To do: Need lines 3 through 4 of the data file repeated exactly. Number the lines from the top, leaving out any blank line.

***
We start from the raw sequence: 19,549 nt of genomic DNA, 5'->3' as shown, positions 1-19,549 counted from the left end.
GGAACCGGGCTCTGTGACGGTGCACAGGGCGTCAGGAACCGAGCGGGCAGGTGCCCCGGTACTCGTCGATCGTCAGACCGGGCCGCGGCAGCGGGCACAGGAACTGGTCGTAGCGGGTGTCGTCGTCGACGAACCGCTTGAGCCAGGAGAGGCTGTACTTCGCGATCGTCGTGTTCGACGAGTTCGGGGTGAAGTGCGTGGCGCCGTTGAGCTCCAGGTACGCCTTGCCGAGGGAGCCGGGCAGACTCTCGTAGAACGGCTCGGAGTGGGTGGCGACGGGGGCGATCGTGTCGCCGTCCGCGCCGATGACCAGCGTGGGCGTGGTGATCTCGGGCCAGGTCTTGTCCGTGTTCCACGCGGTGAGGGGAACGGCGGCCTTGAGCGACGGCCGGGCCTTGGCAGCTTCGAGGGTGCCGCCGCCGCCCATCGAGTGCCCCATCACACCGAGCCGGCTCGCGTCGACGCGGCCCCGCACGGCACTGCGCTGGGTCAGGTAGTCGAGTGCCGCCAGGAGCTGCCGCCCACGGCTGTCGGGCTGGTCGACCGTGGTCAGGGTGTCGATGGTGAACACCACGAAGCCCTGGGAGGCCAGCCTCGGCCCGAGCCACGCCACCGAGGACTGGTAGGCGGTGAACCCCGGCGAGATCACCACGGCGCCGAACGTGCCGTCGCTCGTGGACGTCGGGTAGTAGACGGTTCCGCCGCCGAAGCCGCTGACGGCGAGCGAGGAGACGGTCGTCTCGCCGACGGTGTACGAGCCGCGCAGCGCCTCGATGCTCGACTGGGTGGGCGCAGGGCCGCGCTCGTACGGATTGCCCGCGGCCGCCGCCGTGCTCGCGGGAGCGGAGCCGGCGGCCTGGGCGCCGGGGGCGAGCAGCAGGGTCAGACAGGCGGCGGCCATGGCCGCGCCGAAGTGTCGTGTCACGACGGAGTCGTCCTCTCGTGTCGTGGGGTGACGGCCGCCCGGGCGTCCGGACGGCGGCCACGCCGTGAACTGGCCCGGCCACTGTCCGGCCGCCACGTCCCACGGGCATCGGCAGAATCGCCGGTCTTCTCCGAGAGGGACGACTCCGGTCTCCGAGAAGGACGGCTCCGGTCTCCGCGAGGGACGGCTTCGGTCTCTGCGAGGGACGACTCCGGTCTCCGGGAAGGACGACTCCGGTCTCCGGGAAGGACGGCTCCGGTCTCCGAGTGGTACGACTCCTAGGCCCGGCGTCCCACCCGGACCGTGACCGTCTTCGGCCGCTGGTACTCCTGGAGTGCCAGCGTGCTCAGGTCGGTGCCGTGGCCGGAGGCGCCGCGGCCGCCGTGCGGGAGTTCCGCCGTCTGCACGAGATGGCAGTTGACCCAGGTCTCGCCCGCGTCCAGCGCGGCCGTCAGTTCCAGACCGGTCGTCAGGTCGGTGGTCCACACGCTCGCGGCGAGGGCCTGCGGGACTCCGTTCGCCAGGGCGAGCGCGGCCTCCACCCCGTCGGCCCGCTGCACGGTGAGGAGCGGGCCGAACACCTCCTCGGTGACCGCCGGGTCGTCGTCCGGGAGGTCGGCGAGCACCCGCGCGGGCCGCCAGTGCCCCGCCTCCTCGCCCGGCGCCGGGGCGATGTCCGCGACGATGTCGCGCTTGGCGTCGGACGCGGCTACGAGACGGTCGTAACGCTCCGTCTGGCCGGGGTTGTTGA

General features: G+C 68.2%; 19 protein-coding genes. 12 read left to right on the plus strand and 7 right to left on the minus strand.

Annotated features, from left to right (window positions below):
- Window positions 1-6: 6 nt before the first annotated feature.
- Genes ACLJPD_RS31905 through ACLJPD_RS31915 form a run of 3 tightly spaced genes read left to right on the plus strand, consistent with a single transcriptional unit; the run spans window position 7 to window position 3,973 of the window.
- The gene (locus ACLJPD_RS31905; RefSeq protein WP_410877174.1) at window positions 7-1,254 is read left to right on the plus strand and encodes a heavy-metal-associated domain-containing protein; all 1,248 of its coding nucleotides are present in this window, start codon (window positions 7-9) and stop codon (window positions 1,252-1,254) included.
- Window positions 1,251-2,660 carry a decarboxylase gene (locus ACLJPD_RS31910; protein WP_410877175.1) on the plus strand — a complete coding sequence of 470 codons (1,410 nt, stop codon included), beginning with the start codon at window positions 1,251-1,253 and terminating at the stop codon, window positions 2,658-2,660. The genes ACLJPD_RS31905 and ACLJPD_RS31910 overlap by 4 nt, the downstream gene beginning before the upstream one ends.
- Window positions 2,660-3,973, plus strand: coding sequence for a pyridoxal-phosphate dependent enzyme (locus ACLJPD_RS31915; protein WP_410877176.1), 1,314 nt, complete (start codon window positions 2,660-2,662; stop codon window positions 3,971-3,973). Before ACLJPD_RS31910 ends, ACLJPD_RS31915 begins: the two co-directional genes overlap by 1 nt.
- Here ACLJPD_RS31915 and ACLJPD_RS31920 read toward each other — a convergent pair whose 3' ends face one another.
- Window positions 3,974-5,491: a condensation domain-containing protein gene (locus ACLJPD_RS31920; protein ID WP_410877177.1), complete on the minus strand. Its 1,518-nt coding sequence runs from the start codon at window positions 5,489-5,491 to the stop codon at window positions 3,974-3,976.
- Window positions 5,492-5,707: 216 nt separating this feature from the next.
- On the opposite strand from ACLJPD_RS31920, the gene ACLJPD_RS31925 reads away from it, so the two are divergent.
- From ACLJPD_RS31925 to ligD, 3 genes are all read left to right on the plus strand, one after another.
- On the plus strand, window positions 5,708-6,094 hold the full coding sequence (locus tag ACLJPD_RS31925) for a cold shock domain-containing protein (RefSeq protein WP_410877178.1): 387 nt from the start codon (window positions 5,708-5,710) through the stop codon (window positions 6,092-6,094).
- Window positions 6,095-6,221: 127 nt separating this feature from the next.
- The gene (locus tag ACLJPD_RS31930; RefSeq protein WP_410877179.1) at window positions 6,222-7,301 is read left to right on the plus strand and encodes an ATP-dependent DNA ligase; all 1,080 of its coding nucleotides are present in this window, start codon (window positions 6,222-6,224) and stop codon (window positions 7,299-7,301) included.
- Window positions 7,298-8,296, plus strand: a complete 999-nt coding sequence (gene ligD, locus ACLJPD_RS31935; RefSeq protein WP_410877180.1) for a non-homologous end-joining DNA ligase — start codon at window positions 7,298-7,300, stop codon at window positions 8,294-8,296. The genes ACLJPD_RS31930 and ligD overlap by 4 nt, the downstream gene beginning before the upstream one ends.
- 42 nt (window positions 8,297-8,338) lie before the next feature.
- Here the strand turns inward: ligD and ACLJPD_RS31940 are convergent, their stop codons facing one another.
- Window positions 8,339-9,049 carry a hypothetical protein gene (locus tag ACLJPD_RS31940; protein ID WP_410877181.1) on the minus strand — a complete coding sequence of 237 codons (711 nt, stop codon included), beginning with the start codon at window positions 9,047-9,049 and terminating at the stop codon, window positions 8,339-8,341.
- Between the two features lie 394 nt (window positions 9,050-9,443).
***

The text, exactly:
General features: G+C 68.2%; 19 protein-coding genes. 12 read left to right on the plus strand and 7 right to left on the minus strand.

Annotated features, from left to right (window positions below):